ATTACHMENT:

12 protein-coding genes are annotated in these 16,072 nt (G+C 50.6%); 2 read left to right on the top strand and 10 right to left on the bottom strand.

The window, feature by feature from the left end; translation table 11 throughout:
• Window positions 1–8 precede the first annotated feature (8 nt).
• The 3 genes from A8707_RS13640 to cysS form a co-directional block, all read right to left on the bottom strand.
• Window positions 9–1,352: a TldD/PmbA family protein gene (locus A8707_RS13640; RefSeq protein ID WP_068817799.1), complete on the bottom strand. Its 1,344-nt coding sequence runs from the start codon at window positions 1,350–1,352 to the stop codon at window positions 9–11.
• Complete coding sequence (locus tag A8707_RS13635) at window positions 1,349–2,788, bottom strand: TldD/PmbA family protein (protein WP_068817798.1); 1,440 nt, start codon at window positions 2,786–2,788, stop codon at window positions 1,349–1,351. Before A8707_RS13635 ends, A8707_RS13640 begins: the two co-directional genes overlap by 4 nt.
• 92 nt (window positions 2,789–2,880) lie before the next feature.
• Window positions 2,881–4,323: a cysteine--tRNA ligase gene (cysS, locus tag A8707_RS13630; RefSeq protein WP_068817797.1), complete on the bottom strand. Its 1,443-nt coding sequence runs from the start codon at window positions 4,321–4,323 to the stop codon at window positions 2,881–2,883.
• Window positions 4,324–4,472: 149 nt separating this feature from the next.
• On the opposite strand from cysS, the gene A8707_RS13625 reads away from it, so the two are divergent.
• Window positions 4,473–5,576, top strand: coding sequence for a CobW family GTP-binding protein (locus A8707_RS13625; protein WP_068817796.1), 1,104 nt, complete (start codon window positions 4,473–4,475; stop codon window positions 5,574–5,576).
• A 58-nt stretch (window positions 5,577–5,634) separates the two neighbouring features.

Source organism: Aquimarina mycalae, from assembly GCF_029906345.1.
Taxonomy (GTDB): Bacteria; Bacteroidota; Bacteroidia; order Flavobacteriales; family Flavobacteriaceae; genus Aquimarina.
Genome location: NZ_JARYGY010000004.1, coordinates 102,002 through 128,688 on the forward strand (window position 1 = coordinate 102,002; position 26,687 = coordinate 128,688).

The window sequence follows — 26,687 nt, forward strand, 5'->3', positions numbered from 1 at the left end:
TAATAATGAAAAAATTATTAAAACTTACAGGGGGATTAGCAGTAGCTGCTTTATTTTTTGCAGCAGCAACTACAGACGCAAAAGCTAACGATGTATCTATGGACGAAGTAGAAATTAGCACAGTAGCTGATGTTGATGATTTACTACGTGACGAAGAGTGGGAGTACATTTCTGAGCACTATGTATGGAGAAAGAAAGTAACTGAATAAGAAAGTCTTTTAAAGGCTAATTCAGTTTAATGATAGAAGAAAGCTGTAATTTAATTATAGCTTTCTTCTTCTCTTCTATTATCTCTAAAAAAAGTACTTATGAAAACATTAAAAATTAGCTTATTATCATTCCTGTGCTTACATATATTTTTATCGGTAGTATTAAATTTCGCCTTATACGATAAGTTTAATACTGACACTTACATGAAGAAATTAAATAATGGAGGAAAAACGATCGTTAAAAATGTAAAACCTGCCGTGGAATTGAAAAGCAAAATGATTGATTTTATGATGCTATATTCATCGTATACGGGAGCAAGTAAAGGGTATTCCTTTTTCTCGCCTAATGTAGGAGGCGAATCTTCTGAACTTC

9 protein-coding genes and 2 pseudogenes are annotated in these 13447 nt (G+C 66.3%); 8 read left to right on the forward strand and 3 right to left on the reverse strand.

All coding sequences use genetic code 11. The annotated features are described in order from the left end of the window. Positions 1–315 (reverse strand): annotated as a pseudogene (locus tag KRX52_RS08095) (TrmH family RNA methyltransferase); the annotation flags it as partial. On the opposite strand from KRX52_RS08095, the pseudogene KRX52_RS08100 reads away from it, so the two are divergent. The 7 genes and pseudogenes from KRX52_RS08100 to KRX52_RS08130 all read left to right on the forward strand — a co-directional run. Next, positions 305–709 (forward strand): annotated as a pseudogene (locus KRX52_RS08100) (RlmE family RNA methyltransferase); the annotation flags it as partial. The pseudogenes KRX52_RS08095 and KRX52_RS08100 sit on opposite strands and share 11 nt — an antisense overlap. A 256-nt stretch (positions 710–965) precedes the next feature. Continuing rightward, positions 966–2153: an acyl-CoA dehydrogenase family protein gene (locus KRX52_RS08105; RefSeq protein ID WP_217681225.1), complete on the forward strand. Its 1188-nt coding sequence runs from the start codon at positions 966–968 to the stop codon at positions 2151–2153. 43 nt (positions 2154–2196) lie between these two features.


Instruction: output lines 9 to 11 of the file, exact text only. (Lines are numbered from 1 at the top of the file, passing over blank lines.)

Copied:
• Window positions 4,324–4,472: 149 nt separating this feature from the next.
• On the opposite strand from cysS, the gene A8707_RS13625 reads away from it, so the two are divergent.
• Window positions 4,473–5,576, top strand: coding sequence for a CobW family GTP-binding protein (locus A8707_RS13625; protein WP_068817796.1), 1,104 nt, complete (start codon window positions 4,473–4,475; stop codon window positions 5,574–5,576).